Interim Destinations

For this, I create something interesting at one of the logical stopping points along the way. Something that can be solved relatively quickly, but adds interest and memory to the journey. New people to meet, plot hooks for the taking now or in the future. A merchant who is selling odd wares, or just a point of interest for them to explore. The key is that a brief diversion from the trip adds interest without dragging things out.

The way this plays out is that the characters stop at a camp or a village catering to travelers. They see a person, see something going on at a tavern, hear a sound in the night or whatever. It's no different than the random encounter above, except that the story has ended the day's travelling, and a story is tied to that fixed point.

One of the reasons I like this is that it not only doesn't interrupt the "travel" flow, but also makes a connection to the place.

One of the most interesting of these was when the party spent the night at an inn between two cities. When they left the next morning, there was an additional road, heading east, almost as soon as they got going--one that wasn't supposed to be there and in fact hadn't been there the night before.. They explored the road, and found an elvish village that had been destroyed thousands of years ago, but the the elves and buildings were all there, in ghostly form. The village became a story hook for the party, to address later, but anchored that overnight stop as somewhere to remember.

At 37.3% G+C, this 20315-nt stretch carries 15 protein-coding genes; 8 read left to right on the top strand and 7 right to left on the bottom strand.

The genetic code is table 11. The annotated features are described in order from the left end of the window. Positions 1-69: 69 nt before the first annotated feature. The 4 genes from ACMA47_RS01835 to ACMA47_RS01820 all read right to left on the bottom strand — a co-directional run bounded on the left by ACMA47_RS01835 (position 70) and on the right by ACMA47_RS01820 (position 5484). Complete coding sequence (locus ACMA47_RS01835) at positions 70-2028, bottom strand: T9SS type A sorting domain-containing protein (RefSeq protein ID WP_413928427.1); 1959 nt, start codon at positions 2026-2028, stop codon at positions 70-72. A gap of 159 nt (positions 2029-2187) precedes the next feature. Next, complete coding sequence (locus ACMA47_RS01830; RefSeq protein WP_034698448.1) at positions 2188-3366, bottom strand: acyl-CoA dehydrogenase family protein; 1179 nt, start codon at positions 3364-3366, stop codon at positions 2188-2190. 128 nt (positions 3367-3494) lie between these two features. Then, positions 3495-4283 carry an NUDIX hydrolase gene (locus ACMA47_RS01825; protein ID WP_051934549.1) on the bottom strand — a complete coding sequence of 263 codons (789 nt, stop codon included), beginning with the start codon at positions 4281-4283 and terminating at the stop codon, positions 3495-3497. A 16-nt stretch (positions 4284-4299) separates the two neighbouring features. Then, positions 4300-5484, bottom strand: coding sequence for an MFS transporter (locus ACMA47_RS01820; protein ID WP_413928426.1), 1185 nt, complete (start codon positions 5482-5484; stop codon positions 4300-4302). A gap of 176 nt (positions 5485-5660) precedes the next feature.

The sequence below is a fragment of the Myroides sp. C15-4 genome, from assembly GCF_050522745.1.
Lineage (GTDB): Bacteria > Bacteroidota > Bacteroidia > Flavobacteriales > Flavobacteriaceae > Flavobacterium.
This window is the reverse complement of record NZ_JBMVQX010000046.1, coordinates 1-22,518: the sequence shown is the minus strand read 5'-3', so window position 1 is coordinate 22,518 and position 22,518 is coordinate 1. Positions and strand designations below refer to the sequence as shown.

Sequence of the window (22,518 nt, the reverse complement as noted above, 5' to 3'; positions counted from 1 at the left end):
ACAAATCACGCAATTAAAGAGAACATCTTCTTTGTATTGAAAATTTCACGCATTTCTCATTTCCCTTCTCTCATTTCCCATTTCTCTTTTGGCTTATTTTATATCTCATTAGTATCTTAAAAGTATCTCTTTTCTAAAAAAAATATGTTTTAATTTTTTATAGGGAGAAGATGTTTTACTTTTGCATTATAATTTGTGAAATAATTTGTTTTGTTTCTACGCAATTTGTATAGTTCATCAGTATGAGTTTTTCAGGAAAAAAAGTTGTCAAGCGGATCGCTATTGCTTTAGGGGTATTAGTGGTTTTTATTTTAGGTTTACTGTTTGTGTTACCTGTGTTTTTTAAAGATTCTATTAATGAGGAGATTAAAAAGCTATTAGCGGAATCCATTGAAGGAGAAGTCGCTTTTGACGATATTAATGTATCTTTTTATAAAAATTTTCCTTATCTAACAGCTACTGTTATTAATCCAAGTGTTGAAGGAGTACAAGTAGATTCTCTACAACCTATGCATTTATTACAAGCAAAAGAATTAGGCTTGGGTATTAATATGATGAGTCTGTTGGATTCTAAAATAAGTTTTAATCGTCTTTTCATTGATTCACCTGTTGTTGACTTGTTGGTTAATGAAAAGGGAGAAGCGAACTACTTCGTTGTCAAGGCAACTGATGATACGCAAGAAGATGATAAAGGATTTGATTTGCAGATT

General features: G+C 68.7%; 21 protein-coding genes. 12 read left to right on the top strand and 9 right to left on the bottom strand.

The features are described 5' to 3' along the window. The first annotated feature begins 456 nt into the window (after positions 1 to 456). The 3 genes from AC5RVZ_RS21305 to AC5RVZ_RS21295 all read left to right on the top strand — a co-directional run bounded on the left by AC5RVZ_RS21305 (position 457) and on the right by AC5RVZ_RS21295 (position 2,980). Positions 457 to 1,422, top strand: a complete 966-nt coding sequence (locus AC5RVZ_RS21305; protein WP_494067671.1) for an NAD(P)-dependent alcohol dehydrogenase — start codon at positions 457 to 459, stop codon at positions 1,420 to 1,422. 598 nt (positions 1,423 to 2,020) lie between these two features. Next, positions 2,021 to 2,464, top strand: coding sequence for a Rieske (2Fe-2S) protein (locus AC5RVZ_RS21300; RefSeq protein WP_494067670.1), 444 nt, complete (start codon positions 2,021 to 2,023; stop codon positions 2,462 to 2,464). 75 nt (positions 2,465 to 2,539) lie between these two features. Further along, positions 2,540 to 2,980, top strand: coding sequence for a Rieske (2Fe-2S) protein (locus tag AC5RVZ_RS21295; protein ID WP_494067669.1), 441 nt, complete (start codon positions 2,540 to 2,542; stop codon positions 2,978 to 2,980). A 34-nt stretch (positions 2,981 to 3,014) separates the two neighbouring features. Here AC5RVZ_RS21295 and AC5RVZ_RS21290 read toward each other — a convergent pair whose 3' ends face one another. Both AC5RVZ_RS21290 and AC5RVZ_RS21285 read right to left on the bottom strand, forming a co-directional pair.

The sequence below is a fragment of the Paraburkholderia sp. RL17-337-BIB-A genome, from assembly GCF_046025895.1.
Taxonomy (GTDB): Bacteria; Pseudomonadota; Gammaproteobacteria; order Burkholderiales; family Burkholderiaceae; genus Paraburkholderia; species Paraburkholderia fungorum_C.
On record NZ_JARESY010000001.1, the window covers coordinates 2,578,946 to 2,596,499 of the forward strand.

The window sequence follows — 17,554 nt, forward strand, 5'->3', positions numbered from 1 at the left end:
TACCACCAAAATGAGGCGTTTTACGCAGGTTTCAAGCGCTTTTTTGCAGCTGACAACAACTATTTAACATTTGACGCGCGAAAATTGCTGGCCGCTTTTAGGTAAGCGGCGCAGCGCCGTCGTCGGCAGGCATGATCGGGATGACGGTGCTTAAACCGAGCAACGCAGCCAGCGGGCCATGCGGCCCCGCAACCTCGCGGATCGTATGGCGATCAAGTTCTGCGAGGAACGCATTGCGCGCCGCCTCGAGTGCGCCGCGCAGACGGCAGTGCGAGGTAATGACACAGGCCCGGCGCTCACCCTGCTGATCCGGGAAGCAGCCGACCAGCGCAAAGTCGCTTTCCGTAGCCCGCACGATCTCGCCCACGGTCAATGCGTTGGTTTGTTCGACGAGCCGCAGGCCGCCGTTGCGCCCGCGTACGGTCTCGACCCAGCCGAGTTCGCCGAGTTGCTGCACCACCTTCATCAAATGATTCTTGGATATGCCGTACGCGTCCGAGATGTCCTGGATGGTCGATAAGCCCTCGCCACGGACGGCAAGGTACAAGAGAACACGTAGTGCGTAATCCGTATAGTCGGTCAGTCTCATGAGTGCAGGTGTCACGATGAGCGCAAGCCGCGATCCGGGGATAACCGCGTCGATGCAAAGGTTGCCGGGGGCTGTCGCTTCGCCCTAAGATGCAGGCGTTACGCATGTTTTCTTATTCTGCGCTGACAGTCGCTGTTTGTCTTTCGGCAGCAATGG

Speeding Through

Sometimes it doesn't need to be about about the journey. Sometimes it just about getting where you want to go. If a journey is on a standard route, and the party and players just want to get there, I'll just wave my hands and have it be several days later with them arriving at their destination.

Video games have fast travel, and at some point, even narrative RPG stories don't need to get into every possible variation of the trip. I especially bring this out when there isn't anything new for the party to see along the way, but sometimes do it when the going through the travel might be burying the point of the story by pushing it ever farther away.

City Folk in the Wilderness